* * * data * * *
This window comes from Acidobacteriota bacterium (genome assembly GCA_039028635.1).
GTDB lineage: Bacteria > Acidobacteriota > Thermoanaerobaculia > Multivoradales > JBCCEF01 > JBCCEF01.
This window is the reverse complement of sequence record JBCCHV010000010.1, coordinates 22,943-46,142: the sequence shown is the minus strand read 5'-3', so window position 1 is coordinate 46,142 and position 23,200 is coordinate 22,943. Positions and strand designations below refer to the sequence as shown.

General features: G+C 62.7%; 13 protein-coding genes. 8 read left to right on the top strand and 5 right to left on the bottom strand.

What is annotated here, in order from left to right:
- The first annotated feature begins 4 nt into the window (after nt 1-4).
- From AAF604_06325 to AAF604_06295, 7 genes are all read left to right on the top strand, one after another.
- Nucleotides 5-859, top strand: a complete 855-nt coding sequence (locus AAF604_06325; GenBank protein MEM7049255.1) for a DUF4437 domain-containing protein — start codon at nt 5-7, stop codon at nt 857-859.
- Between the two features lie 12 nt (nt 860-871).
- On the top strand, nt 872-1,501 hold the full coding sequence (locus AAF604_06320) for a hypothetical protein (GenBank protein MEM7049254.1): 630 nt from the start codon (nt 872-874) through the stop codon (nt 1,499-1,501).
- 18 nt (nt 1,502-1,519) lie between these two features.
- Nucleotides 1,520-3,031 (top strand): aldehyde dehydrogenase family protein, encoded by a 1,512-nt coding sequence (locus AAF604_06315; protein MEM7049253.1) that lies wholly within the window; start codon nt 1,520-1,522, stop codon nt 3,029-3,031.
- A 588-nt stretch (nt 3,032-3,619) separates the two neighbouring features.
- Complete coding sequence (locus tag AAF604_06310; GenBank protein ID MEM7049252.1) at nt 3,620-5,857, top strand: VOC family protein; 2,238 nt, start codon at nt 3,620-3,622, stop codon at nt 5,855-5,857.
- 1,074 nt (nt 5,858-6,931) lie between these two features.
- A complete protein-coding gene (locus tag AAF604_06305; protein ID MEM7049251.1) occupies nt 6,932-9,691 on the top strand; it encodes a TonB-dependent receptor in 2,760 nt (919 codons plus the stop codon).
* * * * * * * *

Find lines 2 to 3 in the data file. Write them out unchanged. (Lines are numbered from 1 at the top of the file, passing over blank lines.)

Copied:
GTDB lineage: Bacteria > Acidobacteriota > Thermoanaerobaculia > Multivoradales > JBCCEF01 > JBCCEF01.
This window is the reverse complement of sequence record JBCCHV010000010.1, coordinates 22,943-46,142: the sequence shown is the minus strand read 5'-3', so window position 1 is coordinate 46,142 and position 23,200 is coordinate 22,943. Positions and strand designations below refer to the sequence as shown.